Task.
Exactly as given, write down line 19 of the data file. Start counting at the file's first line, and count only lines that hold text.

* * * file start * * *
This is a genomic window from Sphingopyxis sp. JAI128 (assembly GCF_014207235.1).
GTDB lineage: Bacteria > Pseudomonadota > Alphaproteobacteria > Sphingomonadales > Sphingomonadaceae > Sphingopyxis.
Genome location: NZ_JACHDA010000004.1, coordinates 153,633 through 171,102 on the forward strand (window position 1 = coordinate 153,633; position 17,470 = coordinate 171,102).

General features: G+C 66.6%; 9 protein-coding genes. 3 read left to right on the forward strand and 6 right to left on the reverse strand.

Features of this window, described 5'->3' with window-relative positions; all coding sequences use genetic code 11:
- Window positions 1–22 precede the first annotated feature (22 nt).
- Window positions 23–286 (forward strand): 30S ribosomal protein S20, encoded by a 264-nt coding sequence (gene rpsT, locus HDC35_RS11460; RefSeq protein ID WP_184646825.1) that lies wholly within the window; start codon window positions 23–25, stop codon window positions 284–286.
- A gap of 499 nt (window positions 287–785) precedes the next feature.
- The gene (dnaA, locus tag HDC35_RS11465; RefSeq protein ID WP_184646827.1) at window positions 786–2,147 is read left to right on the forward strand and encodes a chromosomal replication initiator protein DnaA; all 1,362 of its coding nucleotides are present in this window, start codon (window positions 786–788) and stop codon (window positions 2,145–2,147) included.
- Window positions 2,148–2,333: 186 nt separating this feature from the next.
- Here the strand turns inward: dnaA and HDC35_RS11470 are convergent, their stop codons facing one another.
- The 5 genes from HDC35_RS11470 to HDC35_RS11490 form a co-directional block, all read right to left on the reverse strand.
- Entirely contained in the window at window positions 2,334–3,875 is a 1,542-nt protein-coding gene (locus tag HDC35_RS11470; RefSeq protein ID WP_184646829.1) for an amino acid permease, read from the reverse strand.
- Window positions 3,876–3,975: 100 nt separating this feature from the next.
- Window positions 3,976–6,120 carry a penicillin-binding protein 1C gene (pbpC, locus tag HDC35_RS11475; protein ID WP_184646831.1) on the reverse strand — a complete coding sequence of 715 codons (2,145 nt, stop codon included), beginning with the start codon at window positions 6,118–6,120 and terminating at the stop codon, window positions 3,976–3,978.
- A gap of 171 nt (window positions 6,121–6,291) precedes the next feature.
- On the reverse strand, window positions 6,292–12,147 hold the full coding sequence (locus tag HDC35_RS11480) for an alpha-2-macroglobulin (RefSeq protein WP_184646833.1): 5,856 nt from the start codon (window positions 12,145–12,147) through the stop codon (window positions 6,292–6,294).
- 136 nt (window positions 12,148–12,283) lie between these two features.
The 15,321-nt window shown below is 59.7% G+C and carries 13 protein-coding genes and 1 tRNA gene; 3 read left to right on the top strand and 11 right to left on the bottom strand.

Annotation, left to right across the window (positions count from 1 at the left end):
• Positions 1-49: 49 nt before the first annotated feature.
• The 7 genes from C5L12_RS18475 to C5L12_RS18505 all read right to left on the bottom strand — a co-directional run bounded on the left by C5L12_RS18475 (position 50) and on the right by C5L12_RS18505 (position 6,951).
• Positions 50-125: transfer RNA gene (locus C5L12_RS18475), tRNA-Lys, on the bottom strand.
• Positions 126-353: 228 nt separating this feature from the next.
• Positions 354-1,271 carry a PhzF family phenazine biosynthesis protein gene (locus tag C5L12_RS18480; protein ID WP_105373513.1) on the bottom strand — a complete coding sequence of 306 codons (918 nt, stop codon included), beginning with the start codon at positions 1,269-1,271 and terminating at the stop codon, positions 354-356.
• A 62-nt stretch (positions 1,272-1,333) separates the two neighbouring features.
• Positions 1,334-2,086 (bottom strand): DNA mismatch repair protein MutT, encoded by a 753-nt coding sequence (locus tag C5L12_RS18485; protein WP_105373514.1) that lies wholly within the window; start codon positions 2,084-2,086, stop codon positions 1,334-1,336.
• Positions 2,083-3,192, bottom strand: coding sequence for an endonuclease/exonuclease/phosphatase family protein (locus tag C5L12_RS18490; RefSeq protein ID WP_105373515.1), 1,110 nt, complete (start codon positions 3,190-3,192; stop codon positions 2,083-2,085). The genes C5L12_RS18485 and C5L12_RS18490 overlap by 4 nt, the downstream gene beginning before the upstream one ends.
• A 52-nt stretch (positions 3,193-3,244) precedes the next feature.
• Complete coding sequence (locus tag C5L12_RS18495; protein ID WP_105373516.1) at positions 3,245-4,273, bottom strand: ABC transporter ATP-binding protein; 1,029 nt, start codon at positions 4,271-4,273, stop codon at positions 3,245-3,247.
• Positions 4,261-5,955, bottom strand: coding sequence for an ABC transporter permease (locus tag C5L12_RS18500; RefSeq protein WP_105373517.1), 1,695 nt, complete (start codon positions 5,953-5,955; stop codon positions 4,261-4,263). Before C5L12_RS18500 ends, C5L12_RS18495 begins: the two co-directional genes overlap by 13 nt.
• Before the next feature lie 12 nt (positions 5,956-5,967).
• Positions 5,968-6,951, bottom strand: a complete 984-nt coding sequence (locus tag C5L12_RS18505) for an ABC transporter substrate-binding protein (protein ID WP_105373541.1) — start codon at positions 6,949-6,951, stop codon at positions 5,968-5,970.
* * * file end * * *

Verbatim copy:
The 15,321-nt window shown below is 59.7% G+C and carries 13 protein-coding genes and 1 tRNA gene; 3 read left to right on the top strand and 11 right to left on the bottom strand.